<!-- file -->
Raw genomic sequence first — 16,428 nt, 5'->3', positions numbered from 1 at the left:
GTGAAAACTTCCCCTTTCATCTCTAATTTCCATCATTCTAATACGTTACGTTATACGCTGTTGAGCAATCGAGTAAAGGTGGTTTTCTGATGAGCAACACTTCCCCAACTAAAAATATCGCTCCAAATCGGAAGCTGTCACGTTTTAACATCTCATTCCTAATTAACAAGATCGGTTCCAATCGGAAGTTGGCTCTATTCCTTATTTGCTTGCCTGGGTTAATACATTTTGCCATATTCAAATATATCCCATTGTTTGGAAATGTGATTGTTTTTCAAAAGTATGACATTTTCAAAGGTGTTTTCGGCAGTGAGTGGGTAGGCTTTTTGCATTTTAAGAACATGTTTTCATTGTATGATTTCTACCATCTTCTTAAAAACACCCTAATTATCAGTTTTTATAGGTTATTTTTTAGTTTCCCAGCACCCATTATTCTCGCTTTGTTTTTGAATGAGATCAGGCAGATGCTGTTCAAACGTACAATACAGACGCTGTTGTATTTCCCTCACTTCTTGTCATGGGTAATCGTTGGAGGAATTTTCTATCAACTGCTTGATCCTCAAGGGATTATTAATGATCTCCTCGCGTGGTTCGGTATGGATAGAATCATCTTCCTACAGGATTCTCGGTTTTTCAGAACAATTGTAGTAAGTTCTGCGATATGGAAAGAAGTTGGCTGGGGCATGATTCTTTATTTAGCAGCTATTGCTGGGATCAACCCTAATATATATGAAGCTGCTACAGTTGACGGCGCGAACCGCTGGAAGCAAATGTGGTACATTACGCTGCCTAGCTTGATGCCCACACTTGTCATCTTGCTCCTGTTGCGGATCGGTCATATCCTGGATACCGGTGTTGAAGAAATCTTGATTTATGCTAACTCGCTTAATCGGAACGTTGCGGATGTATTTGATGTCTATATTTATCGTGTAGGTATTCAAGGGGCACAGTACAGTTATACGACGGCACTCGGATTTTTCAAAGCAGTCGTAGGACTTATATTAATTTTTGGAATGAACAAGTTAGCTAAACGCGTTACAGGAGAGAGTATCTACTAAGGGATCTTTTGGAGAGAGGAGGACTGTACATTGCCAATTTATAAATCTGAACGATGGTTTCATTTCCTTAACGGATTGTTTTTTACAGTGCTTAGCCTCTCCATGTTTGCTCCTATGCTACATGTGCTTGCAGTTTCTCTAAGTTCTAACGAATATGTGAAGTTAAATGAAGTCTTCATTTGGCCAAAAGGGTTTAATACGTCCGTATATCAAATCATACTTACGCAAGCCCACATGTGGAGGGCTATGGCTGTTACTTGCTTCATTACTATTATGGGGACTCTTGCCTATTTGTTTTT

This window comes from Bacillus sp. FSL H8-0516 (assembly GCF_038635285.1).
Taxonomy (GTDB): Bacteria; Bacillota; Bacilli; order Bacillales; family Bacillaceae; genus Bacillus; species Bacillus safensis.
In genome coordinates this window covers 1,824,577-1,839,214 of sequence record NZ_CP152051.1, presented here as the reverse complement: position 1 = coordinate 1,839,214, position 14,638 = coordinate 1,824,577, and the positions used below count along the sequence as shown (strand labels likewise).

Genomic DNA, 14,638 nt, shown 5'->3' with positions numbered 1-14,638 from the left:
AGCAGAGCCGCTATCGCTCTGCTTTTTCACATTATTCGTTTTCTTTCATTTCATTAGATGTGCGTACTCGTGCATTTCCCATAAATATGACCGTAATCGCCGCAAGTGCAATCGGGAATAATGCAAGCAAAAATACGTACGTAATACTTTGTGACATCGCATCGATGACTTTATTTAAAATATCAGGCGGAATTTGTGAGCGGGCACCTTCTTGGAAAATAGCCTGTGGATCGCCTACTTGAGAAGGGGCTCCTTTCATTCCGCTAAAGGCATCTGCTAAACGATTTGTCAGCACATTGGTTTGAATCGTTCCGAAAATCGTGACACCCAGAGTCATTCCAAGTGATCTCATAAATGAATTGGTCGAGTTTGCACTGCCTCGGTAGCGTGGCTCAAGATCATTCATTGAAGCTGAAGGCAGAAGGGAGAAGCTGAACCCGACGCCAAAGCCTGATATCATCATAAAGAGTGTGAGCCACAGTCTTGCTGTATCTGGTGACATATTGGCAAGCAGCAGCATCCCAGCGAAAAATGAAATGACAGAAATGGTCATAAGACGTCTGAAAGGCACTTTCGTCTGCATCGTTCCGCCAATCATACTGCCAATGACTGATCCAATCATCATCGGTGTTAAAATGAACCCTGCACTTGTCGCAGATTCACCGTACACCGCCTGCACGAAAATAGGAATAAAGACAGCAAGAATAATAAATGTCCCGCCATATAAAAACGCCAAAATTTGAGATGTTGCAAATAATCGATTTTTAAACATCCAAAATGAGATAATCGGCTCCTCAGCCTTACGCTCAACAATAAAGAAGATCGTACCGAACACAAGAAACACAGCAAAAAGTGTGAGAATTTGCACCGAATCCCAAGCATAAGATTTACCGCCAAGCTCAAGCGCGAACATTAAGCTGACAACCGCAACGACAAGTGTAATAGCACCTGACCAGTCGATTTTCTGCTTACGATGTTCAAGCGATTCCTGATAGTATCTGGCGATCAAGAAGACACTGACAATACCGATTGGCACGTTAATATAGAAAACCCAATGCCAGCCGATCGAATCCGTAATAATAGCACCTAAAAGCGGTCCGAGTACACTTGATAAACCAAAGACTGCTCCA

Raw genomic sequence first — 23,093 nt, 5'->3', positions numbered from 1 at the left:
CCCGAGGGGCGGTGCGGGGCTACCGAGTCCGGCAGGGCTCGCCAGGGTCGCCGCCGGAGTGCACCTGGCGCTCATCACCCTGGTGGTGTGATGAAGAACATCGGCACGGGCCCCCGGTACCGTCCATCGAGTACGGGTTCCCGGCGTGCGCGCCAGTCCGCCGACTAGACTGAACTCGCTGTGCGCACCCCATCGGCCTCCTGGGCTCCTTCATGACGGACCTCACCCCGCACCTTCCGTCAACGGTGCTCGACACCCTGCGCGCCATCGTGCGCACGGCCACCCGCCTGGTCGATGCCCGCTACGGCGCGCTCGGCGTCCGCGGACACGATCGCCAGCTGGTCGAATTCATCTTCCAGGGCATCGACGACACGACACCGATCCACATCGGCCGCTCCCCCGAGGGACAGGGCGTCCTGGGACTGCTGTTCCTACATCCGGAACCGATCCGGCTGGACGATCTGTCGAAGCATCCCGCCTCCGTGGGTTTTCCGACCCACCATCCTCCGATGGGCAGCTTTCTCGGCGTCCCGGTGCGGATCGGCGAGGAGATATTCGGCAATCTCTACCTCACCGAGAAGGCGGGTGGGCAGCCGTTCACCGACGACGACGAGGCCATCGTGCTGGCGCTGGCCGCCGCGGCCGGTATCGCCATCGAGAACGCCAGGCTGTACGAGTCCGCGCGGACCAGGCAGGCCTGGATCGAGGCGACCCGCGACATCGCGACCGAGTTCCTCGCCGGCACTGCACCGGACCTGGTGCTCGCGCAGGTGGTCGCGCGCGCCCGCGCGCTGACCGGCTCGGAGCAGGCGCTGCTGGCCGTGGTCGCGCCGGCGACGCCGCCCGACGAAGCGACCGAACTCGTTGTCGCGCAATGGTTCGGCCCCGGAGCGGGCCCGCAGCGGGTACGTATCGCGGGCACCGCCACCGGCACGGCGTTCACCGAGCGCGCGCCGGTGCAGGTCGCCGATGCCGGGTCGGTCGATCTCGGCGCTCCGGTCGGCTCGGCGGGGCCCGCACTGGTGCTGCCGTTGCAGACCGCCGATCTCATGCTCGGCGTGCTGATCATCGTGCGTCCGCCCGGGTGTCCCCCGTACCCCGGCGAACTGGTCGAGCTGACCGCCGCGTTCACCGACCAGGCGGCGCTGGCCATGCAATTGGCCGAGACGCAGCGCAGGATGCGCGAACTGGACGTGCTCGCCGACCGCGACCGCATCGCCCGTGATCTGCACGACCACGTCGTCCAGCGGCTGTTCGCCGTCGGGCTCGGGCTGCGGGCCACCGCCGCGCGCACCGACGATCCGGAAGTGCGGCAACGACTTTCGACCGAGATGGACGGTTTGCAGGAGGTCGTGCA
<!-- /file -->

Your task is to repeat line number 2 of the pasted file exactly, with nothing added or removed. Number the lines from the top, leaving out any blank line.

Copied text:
GTGAAAACTTCCCCTTTCATCTCTAATTTCCATCATTCTAATACGTTACGTTATACGCTGTTGAGCAATCGAGTAAAGGTGGTTTTCTGATGAGCAACACTTCCCCAACTAAAAATATCGCTCCAAATCGGAAGCTGTCACGTTTTAACATCTCATTCCTAATTAACAAGATCGGTTCCAATCGGAAGTTGGCTCTATTCCTTATTTGCTTGCCTGGGTTAATACATTTTGCCATATTCAAATATATCCCATTGTTTGGAAATGTGATTGTTTTTCAAAAGTATGACATTTTCAAAGGTGTTTTCGGCAGTGAGTGGGTAGGCTTTTTGCATTTTAAGAACATGTTTTCATTGTATGATTTCTACCATCTTCTTAAAAACACCCTAATTATCAGTTTTTATAGGTTATTTTTTAGTTTCCCAGCACCCATTATTCTCGCTTTGTTTTTGAATGAGATCAGGCAGATGCTGTTCAAACGTACAATACAGACGCTGTTGTATTTCCCTCACTTCTTGTCATGGGTAATCGTTGGAGGAATTTTCTATCAACTGCTTGATCCTCAAGGGATTATTAATGATCTCCTCGCGTGGTTCGGTATGGATAGAATCATCTTCCTACAGGATTCTCGGTTTTTCAGAACAATTGTAGTAAGTTCTGCGATATGGAAAGAAGTTGGCTGGGGCATGATTCTTTATTTAGCAGCTATTGCTGGGATCAACCCTAATATATATGAAGCTGCTACAGTTGACGGCGCGAACCGCTGGAAGCAAATGTGGTACATTACGCTGCCTAGCTTGATGCCCACACTTGTCATCTTGCTCCTGTTGCGGATCGGTCATATCCTGGATACCGGTGTTGAAGAAATCTTGATTTATGCTAACTCGCTTAATCGGAACGTTGCGGATGTATTTGATGTCTATATTTATCGTGTAGGTATTCAAGGGGCACAGTACAGTTATACGACGGCACTCGGATTTTTCAAAGCAGTCGTAGGACTTATATTAATTTTTGGAATGAACAAGTTAGCTAAACGCGTTACAGGAGAGAGTATCTACTAAGGGATCTTTTGGAGAGAGGAGGACTGTACATTGCCAATTTATAAATCTGAACGATGGTTTCATTTCCTTAACGGATTGTTTTTTACAGTGCTTAGCCTCTCCATGTTTGCTCCTATGCTACATGTGCTTGCAGTTTCTCTAAGTTCTAACGAATATGTGAAGTTAAATGAAGTCTTCATTTGGCCAAAAGGGTTTAATACGTCCGTATATCAAATCATACTTACGCAAGCCCACATGTGGAGGGCTATGGCTGTTACTTGCTTCATTACTATTATGGGGACTCTTGCCTATTTGTTTTT